The Full Wiki

Gamma-glutamyl carboxylase: Wikis


Note: Many of our articles have direct quotes from sources you can cite, within the Wikipedia article! This article doesn't yet, but we're working on it! See more info or our list of citable articles.


From Wikipedia, the free encyclopedia

Gamma-glutamyl carboxylase
Symbols GGCX; FLJ26629; VKCFD1
External IDs OMIM137167 MGI1927655 HomoloGene639 GeneCards: GGCX Gene
RNA expression pattern
PBB GE GGCX 205351 at tn.png
PBB GE GGCX 214006 s at tn.png
More reference expression data
Species Human Mouse
Entrez 2677 56316
Ensembl ENSG00000115486 ENSMUSG00000053460
UniProt P38435 Q3TME3
RefSeq (mRNA) NM_000821 NM_019802
RefSeq (protein) NP_000812 NP_062776
Location (UCSC) Chr 2:
85.63 - 85.64 Mb
Chr 6:
72.34 - 72.36 Mb
PubMed search [1] [2]

Gamma-glutamyl carboxylase is an enzyme which in humans is encoded by the GGCX gene.[1]



This gene encodes an enzyme which catalyzes the posttranslational modification of vitamin K-dependent proteins. Many of these vitamin K-dependent proteins are involved in coagulation so the function of the encoded enzyme is essential for hemostasis.[2] Most gla domain-containing proteins depend on this carboxylation reaction for posttranslational modification.[3] In humans, the gamma-glutamyl carboxylase enzyme is most highly expressed in the liver.

Catalytic reaction

Gamma-glutamyl carboxylase is an enzyme which oxidizes Vitamin K hydroquinone to Vitamin K 2,3 epoxide, while simultaneously adding CO2 to protein-bound glutamic acid (abbreviation = Glu) to form gamma-carboxyglutamic acid (also called gamma-carboxyglutamate, abbreviation = Gla). The carboxylation reaction will only proceed if the carboxylase enzyme is able to oxidize vitamin K hydroquinone to vitamin K epoxide at the same time; the carboxylation and epoxidation reactions are said to be coupled reactions.[4][5][6]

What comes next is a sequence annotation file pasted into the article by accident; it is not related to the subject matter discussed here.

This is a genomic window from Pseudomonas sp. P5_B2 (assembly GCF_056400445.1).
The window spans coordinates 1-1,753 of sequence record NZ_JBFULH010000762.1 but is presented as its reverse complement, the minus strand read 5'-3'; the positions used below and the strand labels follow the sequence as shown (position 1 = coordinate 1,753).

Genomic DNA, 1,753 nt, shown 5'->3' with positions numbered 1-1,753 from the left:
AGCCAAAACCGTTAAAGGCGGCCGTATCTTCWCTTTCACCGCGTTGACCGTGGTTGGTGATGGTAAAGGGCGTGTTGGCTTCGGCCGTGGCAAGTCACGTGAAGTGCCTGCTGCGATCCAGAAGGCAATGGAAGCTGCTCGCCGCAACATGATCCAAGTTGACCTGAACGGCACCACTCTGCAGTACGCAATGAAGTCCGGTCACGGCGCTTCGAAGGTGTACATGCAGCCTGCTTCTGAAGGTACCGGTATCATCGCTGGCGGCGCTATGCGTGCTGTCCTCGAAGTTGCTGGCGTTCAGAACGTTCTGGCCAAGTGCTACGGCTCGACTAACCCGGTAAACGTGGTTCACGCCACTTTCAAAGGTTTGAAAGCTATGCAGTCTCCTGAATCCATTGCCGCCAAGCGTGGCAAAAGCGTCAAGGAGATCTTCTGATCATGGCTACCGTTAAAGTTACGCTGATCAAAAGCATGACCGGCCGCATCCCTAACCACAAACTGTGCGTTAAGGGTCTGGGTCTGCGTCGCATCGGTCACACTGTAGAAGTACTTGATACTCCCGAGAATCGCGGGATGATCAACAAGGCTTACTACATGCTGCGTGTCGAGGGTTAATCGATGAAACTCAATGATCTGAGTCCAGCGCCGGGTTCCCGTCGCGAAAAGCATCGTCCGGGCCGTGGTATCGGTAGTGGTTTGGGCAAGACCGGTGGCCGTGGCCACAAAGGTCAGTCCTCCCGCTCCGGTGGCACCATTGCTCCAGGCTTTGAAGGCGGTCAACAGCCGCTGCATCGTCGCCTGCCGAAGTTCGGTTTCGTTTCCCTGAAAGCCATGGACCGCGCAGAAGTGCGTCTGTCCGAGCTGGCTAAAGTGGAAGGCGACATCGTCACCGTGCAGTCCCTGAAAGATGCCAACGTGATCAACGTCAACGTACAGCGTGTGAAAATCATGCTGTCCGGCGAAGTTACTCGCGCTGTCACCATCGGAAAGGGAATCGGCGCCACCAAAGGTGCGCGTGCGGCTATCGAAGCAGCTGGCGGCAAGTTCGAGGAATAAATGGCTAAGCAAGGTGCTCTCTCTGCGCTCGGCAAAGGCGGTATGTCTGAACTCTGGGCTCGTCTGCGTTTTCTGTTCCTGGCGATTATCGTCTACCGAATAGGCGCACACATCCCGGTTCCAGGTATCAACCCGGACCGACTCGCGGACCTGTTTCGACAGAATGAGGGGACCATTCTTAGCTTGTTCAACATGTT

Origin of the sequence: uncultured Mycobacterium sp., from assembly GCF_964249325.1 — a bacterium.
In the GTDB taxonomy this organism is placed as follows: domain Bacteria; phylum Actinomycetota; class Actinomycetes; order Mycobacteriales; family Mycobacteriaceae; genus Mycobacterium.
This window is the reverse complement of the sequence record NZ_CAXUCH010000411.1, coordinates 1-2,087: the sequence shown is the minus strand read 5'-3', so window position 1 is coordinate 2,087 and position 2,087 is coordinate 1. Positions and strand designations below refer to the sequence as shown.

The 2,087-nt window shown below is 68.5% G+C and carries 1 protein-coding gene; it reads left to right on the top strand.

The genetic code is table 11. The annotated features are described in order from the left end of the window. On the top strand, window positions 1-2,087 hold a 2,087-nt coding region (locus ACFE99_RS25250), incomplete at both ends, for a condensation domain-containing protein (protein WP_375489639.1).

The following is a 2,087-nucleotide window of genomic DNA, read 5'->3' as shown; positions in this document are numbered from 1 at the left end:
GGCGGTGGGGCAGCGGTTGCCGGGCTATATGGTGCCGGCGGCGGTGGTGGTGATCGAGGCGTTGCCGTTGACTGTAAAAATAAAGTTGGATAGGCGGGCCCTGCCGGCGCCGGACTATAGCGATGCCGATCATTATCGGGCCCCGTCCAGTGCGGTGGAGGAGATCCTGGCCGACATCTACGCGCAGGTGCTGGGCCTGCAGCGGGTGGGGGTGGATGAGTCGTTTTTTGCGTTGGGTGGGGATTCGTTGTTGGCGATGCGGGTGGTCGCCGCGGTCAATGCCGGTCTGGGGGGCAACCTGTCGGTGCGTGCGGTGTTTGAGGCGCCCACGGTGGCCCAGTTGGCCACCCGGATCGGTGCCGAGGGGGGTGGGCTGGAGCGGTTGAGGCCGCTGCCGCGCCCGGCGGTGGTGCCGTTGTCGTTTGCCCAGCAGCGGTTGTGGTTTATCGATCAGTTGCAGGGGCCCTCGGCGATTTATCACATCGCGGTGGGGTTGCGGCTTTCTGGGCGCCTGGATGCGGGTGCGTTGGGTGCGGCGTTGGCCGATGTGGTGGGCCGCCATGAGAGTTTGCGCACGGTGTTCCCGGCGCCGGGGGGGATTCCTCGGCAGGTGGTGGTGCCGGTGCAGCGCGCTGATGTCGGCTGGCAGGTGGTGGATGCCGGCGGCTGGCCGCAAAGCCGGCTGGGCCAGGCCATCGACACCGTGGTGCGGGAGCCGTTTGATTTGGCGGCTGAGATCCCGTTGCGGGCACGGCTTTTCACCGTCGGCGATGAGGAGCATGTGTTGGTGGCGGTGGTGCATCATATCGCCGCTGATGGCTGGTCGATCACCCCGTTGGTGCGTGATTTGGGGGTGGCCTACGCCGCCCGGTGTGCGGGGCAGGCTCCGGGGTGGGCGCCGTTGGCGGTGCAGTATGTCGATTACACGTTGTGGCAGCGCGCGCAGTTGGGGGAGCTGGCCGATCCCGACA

Clinical significance

Mutations in this gene are associated with vitamin K-dependent coagulation defect and PXE-like disorder with multiple coagulation factor deficiency.[2][7]

See also


  1. ^ Wu SM, Cheung WF, Frazier D, Stafford DW (December 1991). "Cloning and expression of the cDNA for human gamma-glutamyl carboxylase". Science (journal) 254 (5038): 1634–6. doi:10.1126/science.1749935. PMID 1749935.  
  2. ^ a b "Entrez Gene: GGCX".  
  3. ^ Brenner B, Tavori S, Zivelin A, Keller CB, Suttie JW, Tatarsky I, Seligsohn U (August 1990). "Hereditary deficiency of all vitamin K-dependent procoagulants and anticoagulants". Br. J. Haematol. 75 (4): 537–42. PMID 2145029.  
  4. ^ Suttie JW (1985). "Vitamin K-dependent carboxylase". Annu. Rev. Biochem. 54: 459–77. doi:10.1146/ PMID 3896125.  
  5. ^ Presnell SR, Stafford DW (2002). "The vitamin K-dependent carboxylase". Thromb. Haemost. 87 (6): 937–46. PMID 12083499.  
  6. ^ Silva PJ, Ramos MJ (2007). "Reaction mechanism of the vitamin K-dependent glutamate carboxylase: a computational study". J Phys Chem B 111 (44): 12883–7. doi:10.1021/jp0738208. PMID 17935315.  
  7. ^ Vanakker OM, Martin L, Gheduzzi D, Leroy BP, Loeys BL, Guerci VI, Matthys D, Terry SF, Coucke PJ, Pasquali-Ronchetti I, De Paepe A (March 2007). "Pseudoxanthoma elasticum-like phenotype with cutis laxa and multiple coagulation factor deficiency represents a separate genetic entity". J. Invest. Dermatol. 127 (3): 581–7. doi:10.1038/sj.jid.5700610. PMID 17110937.  

Further reading

External links

This article incorporates text from the United States National Library of Medicine, which is in the public domain.



Got something to say? Make a comment.
Your name
Your email address